Motion to Block Benedict Canyon Hotel Fails in L.A. City Council

A bid to block the development of a Bulgari Resort in Benedict Canyon failed in a 7-7 vote during a recent Los Angeles City Council meeting, allowing the project to continue working its way through city approvals. 

The luxurious development would be nestled in the Santa Monica Mountains to the north of Beverly Hills and feature 58 hotel rooms, eight private residences, a spa, gym, theater, sushi bar and fine dining restaurant. 

The project has been divisive since it was introduced in 2017, with supporters praising its economic benefits and world class amenities and detractors saying it would have negative environmental and traffic impacts. 

Bulgari is a subsidiary of luxury retail conglomerate, LVMH Moët Hennessy Louis Vuitton (“LVMH”), which is also seeking to build the Cheval Blanc Beverly Hills hotel on Rodeo Drive. Beverly Hills residents will decide the fate of that project in a May 23 special election.

Meanwhile, the fate of the Bulgari Hotel rests with LA City Council, which is set to discuss the project again when an environmental impact report is released in the coming weeks. 

The motion to block the project was brought forward by Councilmember Katy Yaroslavsky whose fifth district includes the proposed project site at 9704-9712 West Oak Road. 

Yaroslavsky believes the project is out of character with the surrounding neighborhood and poses environmental dangers. Her motion asked the city’s planning director to rescind a General Plan amendment that was passed in 2017 to allow the hotel to be developed in the residential neighborhood.

“Allowing an intensive commercial use in a very low density, fire-prone residential area is a terrible idea,” said Yaroslavsky in the May 16 meeting. “Nowhere in Los Angeles are we allowing new commercial uses in low-density hillside communities, specifically because of the wildfire and landslide risks.”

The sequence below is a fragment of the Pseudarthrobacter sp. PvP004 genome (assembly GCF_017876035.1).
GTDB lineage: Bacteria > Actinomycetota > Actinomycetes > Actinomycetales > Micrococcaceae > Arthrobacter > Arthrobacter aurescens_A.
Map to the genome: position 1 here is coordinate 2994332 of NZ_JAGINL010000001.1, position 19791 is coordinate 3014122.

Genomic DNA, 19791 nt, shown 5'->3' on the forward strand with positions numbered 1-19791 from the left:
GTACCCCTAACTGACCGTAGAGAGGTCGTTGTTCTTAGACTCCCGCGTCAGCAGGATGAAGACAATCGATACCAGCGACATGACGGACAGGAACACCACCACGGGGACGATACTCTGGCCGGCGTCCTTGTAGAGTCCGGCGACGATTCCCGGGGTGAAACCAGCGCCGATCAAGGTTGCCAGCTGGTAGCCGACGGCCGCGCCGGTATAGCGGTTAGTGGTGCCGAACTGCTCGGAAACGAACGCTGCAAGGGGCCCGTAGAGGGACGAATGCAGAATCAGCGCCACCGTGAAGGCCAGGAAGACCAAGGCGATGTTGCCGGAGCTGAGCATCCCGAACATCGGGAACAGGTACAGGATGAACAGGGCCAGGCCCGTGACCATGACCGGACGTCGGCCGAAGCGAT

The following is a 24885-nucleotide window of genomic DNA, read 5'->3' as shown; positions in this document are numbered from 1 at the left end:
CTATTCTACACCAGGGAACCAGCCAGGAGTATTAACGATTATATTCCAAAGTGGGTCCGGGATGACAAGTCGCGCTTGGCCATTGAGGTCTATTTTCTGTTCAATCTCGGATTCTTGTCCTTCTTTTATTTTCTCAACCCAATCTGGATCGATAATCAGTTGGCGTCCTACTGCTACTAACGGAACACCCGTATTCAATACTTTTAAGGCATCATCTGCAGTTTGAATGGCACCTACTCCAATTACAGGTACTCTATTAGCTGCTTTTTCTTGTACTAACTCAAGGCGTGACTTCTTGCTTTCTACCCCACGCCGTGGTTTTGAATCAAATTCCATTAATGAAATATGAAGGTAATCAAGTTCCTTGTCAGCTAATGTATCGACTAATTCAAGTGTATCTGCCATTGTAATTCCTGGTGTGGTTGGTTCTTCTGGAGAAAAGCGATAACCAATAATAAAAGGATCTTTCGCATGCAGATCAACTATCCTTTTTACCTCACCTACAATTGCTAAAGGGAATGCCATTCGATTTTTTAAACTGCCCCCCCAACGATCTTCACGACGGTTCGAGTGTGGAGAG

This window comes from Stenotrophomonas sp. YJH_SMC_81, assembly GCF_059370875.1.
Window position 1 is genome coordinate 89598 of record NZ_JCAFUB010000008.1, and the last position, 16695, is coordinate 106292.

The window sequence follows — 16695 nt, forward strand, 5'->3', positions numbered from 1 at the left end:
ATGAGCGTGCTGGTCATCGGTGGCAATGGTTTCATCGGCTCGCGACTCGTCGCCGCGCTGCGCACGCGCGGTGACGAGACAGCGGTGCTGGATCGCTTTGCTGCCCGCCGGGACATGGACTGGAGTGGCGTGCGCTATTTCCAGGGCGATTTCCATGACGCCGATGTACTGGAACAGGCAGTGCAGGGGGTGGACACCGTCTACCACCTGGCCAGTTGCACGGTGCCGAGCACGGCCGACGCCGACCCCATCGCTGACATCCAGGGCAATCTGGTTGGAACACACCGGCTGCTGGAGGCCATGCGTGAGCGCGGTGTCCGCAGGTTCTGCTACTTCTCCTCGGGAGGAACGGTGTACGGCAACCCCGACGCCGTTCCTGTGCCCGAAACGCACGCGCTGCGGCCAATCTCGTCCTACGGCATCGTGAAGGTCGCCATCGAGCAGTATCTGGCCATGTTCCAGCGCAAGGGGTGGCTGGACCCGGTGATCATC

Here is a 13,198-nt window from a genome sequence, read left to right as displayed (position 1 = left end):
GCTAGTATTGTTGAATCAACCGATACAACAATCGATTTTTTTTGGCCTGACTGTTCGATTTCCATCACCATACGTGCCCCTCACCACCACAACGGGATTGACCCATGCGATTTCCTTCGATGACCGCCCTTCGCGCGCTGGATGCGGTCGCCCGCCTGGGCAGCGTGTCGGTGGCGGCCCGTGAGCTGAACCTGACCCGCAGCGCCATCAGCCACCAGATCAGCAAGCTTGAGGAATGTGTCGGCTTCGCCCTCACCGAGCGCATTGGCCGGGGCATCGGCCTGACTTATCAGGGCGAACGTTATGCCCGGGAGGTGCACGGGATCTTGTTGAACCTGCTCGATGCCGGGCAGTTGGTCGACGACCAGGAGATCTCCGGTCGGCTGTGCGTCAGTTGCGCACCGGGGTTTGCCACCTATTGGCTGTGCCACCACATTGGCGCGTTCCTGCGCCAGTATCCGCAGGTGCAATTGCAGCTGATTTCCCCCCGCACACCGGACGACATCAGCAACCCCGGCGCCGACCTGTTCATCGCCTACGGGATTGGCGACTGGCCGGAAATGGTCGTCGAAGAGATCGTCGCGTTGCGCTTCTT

The developer for the project, Gary Safady, said he seeks to build the hotel in a manner that respects the surrounding environment.

“I want to do something where the homes can blend in seamlessly with the environment and put the environment first,” he said. “Our ethos is sustainability, our ethos is wildlife, our ethos is fire prevention.”

Yaroslavsky also alleges that there was an ethics violation in the lobbying process for the General Plan amendment.

Specifically, she takes issue with the fact that one of Bulgari’s lobbyists, Stacey Brenner, is married to the former planning and land use deputy of Paul Koretz. Koretz previously represented the area where the hotel would be located and was a supporter of the project. 

The deputy in question, Shawn Bayliss, left his position in May 2017, while the General Plan amendment was passed by the city’s Planning Commission in October 2017.

“There are hundreds of land use lobbyists listed in Los Angeles, it is not a coincidence that this developer just so happened to hire the wife of my predecessor’s planning deputy,” said Yaroslavsky. “He knew exactly what he was doing.”

Yaroslavsky also scoffed at the $3 million Safady has invested in lobbying for the project and said that failure to pass her motion would send a message “that if you have enough money and can hire enough lobbyists in Los Angeles, even ones that are married to your planning deputies, you can build whatever you want, wherever you want.”

Seven councilmembers voted in favor of Yaroslavsky’s motion and several noted concerns about the ethics allegations. 

“What has been most compelling to me… is the allegation of the outstanding question on ethics,” said Councilmember Tim McOsker, who represents the Harbor region. “If the initiation of this process was tainted, in my view the entire process is tainted.”

However, Yaroslavsky was ultimately one vote shy of the majority needed to pass the motion.

Councilmember Monica Rodriguez, who represents the San Fernando Valley, said she was troubled by how councilmembers were taking the allegations into consideration in a vote about land use. 

“There is nothing proven and so the allegation is an allegation unproven,” she said. “I have some concerns about how we are using that as a means of weighing the decisions that we’re making.”

Councilmember Traci Park, who represents the Westside of Los Angeles, said that she shared Yaroslavsky’s concerns about potential environmental impacts. However, she wants to withhold judgment on the project until the council has a chance to review and discuss the upcoming environmental impact report.